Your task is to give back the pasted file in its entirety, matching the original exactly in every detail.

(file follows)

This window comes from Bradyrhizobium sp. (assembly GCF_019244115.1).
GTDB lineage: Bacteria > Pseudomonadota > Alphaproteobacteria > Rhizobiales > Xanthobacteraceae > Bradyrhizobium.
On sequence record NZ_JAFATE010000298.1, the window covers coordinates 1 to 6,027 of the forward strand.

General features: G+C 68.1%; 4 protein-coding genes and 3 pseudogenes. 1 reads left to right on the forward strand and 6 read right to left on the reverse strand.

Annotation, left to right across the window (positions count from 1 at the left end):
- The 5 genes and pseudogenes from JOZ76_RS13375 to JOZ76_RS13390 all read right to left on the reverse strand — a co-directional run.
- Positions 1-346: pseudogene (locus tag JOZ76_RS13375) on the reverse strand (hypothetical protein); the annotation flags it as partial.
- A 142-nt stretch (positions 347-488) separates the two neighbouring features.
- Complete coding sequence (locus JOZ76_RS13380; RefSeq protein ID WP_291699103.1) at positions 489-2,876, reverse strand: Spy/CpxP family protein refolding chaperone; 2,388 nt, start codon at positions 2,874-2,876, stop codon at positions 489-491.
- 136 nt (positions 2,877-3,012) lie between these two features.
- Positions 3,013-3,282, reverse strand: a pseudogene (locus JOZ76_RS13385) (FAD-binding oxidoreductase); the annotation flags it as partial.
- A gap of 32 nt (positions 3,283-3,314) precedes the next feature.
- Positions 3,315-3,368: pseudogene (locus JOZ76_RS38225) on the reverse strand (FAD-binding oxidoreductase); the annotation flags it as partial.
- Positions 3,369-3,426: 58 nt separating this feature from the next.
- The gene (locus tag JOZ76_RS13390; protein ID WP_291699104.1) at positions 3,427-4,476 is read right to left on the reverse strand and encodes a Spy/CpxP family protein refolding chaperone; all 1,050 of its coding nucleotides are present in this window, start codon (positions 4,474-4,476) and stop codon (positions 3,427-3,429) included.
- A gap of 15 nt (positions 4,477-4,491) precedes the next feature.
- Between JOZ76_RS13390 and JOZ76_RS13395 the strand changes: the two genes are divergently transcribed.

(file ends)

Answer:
This window comes from Bradyrhizobium sp. (assembly GCF_019244115.1).
GTDB lineage: Bacteria > Pseudomonadota > Alphaproteobacteria > Rhizobiales > Xanthobacteraceae > Bradyrhizobium.
On sequence record NZ_JAFATE010000298.1, the window covers coordinates 1 to 6,027 of the forward strand.

General features: G+C 68.1%; 4 protein-coding genes and 3 pseudogenes. 1 reads left to right on the forward strand and 6 read right to left on the reverse strand.

Annotation, left to right across the window (positions count from 1 at the left end):
- The 5 genes and pseudogenes from JOZ76_RS13375 to JOZ76_RS13390 all read right to left on the reverse strand — a co-directional run.
- Positions 1-346: pseudogene (locus tag JOZ76_RS13375) on the reverse strand (hypothetical protein); the annotation flags it as partial.
- A 142-nt stretch (positions 347-488) separates the two neighbouring features.
- Complete coding sequence (locus JOZ76_RS13380; RefSeq protein ID WP_291699103.1) at positions 489-2,876, reverse strand: Spy/CpxP family protein refolding chaperone; 2,388 nt, start codon at positions 2,874-2,876, stop codon at positions 489-491.
- 136 nt (positions 2,877-3,012) lie between these two features.
- Positions 3,013-3,282, reverse strand: a pseudogene (locus JOZ76_RS13385) (FAD-binding oxidoreductase); the annotation flags it as partial.
- A gap of 32 nt (positions 3,283-3,314) precedes the next feature.
- Positions 3,315-3,368: pseudogene (locus JOZ76_RS38225) on the reverse strand (FAD-binding oxidoreductase); the annotation flags it as partial.
- Positions 3,369-3,426: 58 nt separating this feature from the next.
- The gene (locus tag JOZ76_RS13390; protein ID WP_291699104.1) at positions 3,427-4,476 is read right to left on the reverse strand and encodes a Spy/CpxP family protein refolding chaperone; all 1,050 of its coding nucleotides are present in this window, start codon (positions 4,474-4,476) and stop codon (positions 3,427-3,429) included.
- A gap of 15 nt (positions 4,477-4,491) precedes the next feature.
- Between JOZ76_RS13390 and JOZ76_RS13395 the strand changes: the two genes are divergently transcribed.